Granted, Barrett is more than capable of leaving the pocket and creating opportunities on his own, but it’s still always best for an offense when the quarterback can make those decisions on his own and not because he is running for his life.

Meyer expounded on his postgame comments on Monday, saying that it is not just the offensive line that is letting Barrett down but also other players who help block, such as the tight ends.

“It’s not just one thing, because sometimes we get our tight ends involved in it, and they weren’t great Saturday,” Meyer said. “And then just a guy getting beat here and there in the lap of the quarterback, so we’ve just got to get a little firmer.”

While the player to watch in the blocking game on Saturday will be redshirt senior right tackle Chase Farris, who played so poorly against the Fighting Illini that there were rumblings of him losing his starting job, it will be key for anyone who has a blocking assignment to play better than was seen in OSU’s previous game.

“Offensively the obvious was it’s hard to distribute balls when we’re getting pressured, so we’re going to take a hard, long look at our pass protection a little bit,” Meyer said.

Michigan State is one of the better teams in the country when it comes to picking up sacks, ranking 13th with 2.9 per game. Barrett torched the Spartans through 300 yards in the air last season, but a repeat performance could be predicated on the Wichita Falls, Texas, product being able to feel comfortable for an extended period of time.

Will Cam Johnston continue his record?

Against the Fighting Illini, OSU junior punter Cameron Johnston tied the school record for most punts downed inside the 20-yard line in a career with 78.

Johnston, with the exception of maybe junior running back Ezekiel Elliott, has been the Buckeyes’ best, most consistent performer all season long.

His ability to consistently switch the field on opponents with a leg as powerful as artillery and as precise as a machinist has been incredibly valuable for OSU.

Whenever the offense has to punt, it has been OK because it sends out the Ray Guy Award semifinalist to pin opponents deep inside its own territory.

Michigan State’s defense has underperformed as a whole this season, but it has a stable of individual talent that is going to come ready to play on Saturday, meaning OSU will have to punt at some point during the game.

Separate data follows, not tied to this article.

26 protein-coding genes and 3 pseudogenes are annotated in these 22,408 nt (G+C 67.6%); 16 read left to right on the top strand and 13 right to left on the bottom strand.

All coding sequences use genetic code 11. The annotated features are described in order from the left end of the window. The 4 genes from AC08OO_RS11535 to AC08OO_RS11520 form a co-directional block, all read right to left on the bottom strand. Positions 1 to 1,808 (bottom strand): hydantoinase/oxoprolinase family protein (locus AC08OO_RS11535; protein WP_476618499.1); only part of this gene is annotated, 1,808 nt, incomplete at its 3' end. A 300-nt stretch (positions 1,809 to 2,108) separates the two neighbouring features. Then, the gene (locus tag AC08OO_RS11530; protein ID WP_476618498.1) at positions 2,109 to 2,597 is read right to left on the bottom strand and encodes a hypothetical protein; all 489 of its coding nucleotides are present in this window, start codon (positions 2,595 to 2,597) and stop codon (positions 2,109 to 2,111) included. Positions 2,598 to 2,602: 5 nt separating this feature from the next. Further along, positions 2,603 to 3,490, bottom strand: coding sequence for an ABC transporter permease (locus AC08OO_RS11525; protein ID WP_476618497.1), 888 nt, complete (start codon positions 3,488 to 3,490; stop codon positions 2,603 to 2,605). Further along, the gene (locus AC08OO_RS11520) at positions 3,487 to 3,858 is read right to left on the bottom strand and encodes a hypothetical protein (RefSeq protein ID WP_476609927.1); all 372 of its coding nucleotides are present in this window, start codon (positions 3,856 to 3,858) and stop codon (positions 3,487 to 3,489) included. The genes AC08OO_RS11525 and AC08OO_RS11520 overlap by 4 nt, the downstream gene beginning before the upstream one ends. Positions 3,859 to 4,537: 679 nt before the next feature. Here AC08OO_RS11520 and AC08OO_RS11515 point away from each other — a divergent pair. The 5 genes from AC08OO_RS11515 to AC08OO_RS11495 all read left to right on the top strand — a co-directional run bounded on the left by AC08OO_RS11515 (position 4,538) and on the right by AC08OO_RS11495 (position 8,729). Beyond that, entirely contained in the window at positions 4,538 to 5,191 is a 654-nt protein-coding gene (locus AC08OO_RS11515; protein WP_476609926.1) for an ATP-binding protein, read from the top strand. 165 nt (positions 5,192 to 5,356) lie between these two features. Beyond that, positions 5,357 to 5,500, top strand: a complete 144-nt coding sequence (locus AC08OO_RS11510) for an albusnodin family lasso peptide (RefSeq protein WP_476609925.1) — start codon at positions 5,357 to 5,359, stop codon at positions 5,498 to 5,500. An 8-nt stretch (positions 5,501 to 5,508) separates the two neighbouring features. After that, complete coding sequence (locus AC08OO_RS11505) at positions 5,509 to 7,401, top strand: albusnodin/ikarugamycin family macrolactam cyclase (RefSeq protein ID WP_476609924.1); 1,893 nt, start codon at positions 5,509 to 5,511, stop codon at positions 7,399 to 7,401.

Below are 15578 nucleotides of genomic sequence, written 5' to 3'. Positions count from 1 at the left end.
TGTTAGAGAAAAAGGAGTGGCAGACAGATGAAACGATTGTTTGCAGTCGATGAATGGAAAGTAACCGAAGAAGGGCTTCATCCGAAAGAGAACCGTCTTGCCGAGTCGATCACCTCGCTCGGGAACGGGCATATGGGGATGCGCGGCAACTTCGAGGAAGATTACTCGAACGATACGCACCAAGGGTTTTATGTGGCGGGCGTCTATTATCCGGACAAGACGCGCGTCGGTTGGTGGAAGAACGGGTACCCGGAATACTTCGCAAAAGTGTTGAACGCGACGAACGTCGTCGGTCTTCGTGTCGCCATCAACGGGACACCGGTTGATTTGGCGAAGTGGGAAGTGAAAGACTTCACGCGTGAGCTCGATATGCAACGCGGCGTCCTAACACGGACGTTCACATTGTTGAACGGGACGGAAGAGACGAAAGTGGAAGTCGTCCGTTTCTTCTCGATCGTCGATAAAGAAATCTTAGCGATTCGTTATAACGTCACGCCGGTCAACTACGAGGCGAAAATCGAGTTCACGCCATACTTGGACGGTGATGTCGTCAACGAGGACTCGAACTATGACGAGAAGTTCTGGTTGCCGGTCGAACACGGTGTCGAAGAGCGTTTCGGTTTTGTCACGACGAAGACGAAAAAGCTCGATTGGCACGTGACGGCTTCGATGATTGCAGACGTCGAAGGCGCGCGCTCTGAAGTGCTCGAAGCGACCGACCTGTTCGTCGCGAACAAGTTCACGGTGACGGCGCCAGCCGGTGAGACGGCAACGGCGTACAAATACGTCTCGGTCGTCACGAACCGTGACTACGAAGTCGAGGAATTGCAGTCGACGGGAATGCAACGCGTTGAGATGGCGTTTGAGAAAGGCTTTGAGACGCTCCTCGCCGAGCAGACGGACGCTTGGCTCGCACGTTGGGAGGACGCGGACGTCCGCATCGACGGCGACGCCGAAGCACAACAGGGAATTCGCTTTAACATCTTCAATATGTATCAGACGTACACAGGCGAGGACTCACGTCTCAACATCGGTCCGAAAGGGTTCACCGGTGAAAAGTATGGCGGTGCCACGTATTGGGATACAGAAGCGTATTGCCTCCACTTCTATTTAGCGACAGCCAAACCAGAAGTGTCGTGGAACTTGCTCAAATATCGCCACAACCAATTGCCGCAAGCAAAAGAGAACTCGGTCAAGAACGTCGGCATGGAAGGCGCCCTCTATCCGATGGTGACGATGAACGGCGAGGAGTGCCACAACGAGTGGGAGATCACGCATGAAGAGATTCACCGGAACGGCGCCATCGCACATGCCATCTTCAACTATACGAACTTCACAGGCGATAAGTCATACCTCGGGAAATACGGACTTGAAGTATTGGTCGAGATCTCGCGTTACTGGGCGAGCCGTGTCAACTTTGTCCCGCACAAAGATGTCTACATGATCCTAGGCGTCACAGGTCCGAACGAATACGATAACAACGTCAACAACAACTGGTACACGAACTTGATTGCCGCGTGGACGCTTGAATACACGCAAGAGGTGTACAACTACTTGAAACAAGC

When Johnston is able to pin an opponent inside its own 20-yard line, it means a team will have travel at least 80 yards against the stellar Scarlet and Gray defense to find the end zone. But that’s easier said than done.

If Johnston sets the school record and then tacks on a few more punts inside the opposite red zone, it will be interesting to see how often the Spartan offense can break through the Buckeye defense and put points on the board.

Will OSU repeat last year’s strategy for Cook’s top receiver?

In OSU’s 49-37 win over Michigan State last season, one of the keys was limiting Cook’s top receiving target.

Though both players are now in the NFL, the matchup between OSU cornerback Doran Grant and Michigan State receiver Tony Lippett was something Meyer planned for and Grant executed brilliantly.

Playing one-on-one throughout the game with Grant giving everything he had to blanket Lippett, the 2014 Big Ten Receiver of the Year was held to just 64 yards, well below his average of over 92 yards per game.

Though the personnel have changed, it is very likely the style of coverage will remain the same.

OSU redshirt sophomore cornerback Eli Apple stands to be matched up with Spartan senior receiver Aaron Burbridge, who has been Cook’s clear No. 1 target this season.

Burbridge is averaging 102.1 yards per game, about 10 more than Lippett did last season.

“He’s very good off the line, that’s the main thing about him,” Apple said. “A lot of teams try to press him, and he’s pretty good at using his hands off the line. He’s a physical receiver, he doesn’t really have the best size, but he’s physical off the line and very good in traffic.”